At 11:52 p.m., the county sheriff’s dispatcher tones out Medic 41 to an address in a rural subdivision about 15 miles from their small town’s EMS station. Dispatch advises an out-of-breath male is in the back bedroom and may not be able to unlock the front door. Since the fire department doesn’t have any trained EMS providers, dispatch also assigns a sheriff’s deputy to the call in the event the EMS crew needs to force entry to the house.
The crew arrives at the address almost the same time as the deputy. There appear to be two houses on the property, both with the same address. The medics and deputy knock on the door of the larger house, whose resident states she didn’t call 9-1-1. The medics and deputy knock on the locked door of the second house but receive no response. The deputy forces it open.
The EMS crew makes it to the back bedroom of the home, where they find an approximately 70-year-old male in a tripod position at the foot of his bed. He’s breathing with the aid of a nasal cannula on a home oxygen generator at a rate of two liters per minute. The patient gasps for breath between each word as he tells the crew, “Can’t … breathe!” The patient weighs approximately 330 pounds.
The paramedic immediately auscultates the lungs and hears little air movement. His EMT partner hooks the patient to the capnography and pulse oximetry functions on the cardiac monitor and then transfers the patient’s oxygen to their oxygen cylinder. Due to the confined quarters of the residence, the crew was unable to bring the stretcher inside.
The cardiac monitor shows a heart rate of approximately 94 in a sinus rhythm, a blood pressure of 104/48, and a pulse oximetry of 86% while on the oxygen at four liters per minute. The capnography waveform is normal.
The patient’s wife is able to provide some of the patient’s prior history, including several previous heart attacks, chronic obstructive pulmonary disease, hypertension and congestive heart failure (CHF). She also provides a list of his medications, which include lisinopril with HCTZ (hydrochlorothiazide), nitroglycerin, albuterol, Advair (fluticasone) and simvastatin. She says her husband has been ill for several days and hasn’t been compliant with his prescription medications for the past three days. He went to the back room to see if he could sleep sitting up and told her not to disturb him. In fact, she didn’t know he called for EMS assistance.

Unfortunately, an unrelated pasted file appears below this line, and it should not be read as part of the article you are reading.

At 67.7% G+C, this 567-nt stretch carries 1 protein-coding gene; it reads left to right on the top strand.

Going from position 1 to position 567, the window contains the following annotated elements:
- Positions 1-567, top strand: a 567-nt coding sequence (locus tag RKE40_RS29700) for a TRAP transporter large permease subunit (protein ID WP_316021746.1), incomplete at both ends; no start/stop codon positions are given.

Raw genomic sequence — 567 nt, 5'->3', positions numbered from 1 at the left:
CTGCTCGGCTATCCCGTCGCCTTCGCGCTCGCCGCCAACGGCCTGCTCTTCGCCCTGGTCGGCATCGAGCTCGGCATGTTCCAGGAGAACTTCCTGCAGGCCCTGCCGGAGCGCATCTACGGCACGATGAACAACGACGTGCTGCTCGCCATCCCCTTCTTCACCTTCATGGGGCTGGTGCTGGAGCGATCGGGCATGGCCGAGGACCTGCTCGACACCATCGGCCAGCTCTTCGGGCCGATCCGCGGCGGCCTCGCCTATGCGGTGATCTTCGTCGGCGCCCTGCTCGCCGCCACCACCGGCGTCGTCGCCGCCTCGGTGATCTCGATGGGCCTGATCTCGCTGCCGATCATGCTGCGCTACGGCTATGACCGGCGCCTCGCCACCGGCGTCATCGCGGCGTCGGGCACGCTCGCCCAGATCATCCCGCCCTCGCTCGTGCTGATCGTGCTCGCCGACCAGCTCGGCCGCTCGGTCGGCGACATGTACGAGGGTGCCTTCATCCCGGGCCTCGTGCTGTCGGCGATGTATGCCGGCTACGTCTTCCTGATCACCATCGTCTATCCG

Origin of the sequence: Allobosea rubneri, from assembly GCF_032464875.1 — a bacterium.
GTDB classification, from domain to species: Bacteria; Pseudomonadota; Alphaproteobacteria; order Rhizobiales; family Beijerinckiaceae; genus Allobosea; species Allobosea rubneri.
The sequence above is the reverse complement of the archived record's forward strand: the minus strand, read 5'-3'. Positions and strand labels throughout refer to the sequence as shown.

In part because of the critical nature of the call, the size of the patient and the difficulty in accessing the back bedroom, the crew contacts dispatch by radio and requests additional personnel. Shortly after the tones go out, a volunteer first responder and an off-duty paramedic who lives in town are en route.
Meanwhile, the paramedic asks his partner and the deputy to get the continuous positive airway pressure (CPAP) kit and a stair chair. While this is occurring, the paramedic turns the oxygen flow up to 15 liters per minute by nasal cannula for passive oxygenation and prepares for a possible emergent intubation. As the team begins assembling the CPAP device, the two additional responders arrive and the team maneuvers the patient onto the stair chair to move the patient to the ambulance.
The providers move the patient to the stretcher. At this point, the patient’s head is beginning to bob and he seems to be confused and lethargic. Both paramedics agree that the patient’s level of consciousness is insufficient to maintain compliance with CPAP therapy and agree that a crash airway situation exists.
They ask the EMT to get the video laryngoscope, connect the powered suction, obtain a rescue airway from the shelf and pre-oxygenate the patient. As one of the paramedics prepares the laryngoscope, the other draws up the appropriate rapid sequence intubation medications per protocol: 450 mg of ketamine (3 mg/kg at 150 kg) and 150 mg of rocuronium (1 mg/kg at 150 kg). He also prepares 5 mg of midazolam per protocol.
After both medics confirm the medications and dosages, the second establishes IV access via an 18-gauge catheter to the left forearm. After pre-oxygenating the patient, the other paramedic administers the ketamine, then the rocuronium. He uses the video laryngoscope to pass a 7.5 mm endotracheal (ET) tube and captures the image of the tube passing through the vocal cords onto the digital memory card. They then confirm placement via waveform end-tidal carbon dioxide capnography and secure the tube with a commercial device. Next, the patient is sedated with midazolam. The two paramedics agree they should both attend to the patient and ask the EMT to initiate emergency transport to a large community hospital on the outskirts of the nearest large city, about 35 miles away.